In late 2011, I was in Nairobi working as an ethnographer for Ushahidi when I heard news of Kenya’s army invading Somalia. After interviewing local Wikipedians, I found out that the Wikipedia article about this story was being nominated for deletion on Wikipedia because it didn’t meet the encyclopedia’s “notability” criteria. This story indicated some key design changes that could be made to Wikipedia policy and practice as a result of ethnographic research. Although Wikipedia frowns on using social media as sources, the “word on the street” can be an important way for editors to find out what is really happening and how important the story is when it first comes out.
In November, 2011, I arrived in Nairobi for a visit to the HQ of Ushahidi and to conduct interviews about a project I was involved with to understand how Wikipedians managed sources during rapidly evolving news events. We were trying to figure out how to build tools to help people who collaboratively curate stories about such events — especially when they are physically distant from one another.
When I arrived in Nairobi, I went straight to the local supermarket and bought copies of every local newspaper. It was a big news day in the country because of reports that the Kenyan army had invaded Southern Somalia to try and root out the militant Al Shabaab terrorist group. The newspapers all showed Kenyan military tanks and other scenes from the offensive, matched by the kind of bold headlines that characterize national war coverage the world over.
A quick search on Wikipedia, and I noticed that a page had been created but that it had been nominated for deletion on the grounds that did not meet Wikipedia’s notability criteria. The nominator opined that the event was not being reported by the press as an “invasion” but rather an “incursion” and that it was “routine” for troops from neighboring countries to cross the border for military operations.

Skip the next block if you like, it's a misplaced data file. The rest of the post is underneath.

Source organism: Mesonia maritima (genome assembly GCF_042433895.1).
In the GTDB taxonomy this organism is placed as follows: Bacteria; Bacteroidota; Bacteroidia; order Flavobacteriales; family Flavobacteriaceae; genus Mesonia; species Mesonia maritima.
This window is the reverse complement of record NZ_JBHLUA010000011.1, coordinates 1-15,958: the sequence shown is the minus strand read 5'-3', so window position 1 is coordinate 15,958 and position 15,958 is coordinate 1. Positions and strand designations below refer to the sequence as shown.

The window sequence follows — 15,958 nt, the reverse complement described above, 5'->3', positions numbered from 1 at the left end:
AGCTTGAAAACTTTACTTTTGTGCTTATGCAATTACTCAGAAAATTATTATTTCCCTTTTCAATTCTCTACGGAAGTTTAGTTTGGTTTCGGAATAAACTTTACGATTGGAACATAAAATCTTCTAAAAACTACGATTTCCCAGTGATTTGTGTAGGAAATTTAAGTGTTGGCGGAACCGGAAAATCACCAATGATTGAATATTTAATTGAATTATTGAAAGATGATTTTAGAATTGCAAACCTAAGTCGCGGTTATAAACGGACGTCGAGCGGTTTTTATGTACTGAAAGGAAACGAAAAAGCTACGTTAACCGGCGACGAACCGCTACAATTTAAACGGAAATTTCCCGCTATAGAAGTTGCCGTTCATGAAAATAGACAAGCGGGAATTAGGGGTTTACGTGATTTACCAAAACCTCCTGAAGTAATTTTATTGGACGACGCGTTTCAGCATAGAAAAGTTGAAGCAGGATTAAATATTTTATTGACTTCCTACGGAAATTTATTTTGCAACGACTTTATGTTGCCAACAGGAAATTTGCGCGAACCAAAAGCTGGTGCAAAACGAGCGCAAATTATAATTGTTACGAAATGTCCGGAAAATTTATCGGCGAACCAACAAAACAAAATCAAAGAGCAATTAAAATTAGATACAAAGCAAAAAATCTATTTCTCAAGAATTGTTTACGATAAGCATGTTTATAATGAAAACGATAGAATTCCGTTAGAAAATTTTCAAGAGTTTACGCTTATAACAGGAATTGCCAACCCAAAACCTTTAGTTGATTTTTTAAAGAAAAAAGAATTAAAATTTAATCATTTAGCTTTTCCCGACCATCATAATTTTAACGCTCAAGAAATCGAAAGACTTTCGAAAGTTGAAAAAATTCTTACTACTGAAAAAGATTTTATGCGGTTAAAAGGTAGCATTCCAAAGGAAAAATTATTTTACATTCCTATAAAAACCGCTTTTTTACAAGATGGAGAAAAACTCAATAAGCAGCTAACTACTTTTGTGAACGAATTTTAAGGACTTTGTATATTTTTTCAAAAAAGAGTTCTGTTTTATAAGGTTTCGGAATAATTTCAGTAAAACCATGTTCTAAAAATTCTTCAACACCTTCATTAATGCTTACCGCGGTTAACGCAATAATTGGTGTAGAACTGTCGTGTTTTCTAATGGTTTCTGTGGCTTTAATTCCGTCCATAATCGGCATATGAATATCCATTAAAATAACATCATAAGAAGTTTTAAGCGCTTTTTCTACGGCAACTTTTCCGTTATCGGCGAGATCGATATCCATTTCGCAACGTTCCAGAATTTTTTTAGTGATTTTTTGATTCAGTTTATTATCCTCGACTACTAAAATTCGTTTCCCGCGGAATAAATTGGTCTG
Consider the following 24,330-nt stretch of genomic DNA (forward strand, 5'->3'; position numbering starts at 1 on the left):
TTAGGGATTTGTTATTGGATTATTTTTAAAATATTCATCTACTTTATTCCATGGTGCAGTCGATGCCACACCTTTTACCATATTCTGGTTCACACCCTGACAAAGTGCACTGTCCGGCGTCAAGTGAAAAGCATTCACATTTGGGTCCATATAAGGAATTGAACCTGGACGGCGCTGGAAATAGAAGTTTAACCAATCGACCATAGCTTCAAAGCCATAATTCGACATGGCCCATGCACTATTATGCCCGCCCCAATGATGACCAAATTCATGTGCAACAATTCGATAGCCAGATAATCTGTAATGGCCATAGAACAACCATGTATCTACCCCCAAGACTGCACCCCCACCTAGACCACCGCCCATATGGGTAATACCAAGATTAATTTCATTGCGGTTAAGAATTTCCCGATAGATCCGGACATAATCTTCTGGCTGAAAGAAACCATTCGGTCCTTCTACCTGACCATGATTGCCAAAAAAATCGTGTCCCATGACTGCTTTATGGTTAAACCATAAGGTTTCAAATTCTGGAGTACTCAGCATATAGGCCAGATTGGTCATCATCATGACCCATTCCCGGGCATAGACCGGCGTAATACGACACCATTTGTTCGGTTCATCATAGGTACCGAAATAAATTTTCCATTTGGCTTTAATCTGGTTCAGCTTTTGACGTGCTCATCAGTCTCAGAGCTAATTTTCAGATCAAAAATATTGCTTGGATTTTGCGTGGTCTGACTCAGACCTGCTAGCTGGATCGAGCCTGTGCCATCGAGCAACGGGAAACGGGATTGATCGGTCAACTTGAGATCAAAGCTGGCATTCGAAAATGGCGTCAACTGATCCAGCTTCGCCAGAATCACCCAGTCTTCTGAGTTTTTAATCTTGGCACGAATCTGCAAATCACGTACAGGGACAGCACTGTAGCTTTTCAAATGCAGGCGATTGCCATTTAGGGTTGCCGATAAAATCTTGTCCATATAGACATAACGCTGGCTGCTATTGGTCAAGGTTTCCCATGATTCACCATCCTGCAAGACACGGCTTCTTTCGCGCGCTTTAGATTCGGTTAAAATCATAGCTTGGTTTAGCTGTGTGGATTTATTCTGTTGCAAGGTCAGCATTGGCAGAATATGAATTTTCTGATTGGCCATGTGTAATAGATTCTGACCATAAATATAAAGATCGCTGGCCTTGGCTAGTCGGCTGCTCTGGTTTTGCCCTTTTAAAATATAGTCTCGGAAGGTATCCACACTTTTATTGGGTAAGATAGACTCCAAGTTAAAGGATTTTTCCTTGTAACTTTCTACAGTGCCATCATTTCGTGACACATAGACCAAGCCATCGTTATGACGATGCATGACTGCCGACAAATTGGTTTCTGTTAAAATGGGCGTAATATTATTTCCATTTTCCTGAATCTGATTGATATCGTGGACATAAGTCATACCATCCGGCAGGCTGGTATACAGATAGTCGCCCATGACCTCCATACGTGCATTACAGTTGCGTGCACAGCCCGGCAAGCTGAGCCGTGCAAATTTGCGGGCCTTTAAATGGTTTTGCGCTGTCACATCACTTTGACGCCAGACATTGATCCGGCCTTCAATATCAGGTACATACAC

In the next few days in Nairobi, I became steeped in the narratives around this event — on television, in newspapers, in the bars, on Twitter, and Facebook. I learned that the story was not only a story about the invasion of one country by another, and that there were more salient narratives that only people living in Kenya were aware of:
- This was a story about Kenyan military trying to prove itself: it was the first time since independence that the military had been involved in an active campaign and the country was watching to see whether they would be able to succeed.
- The move had been preceded by a series of harrowing stories about the kidnapping of foreign aid workers and tourists on the border with southern Somalia — one of Kenya’s major tourist destinations — and the subsequent move by the British government to advise against Britons traveling to coastal areas near the Somali border. [Another narrative that Mark Kaigwa pointed out was that some Kenyans believed that this was a move by the government to prevent spending cuts to the military, and that, as an election year in Kenya, they wanted to prove themselves]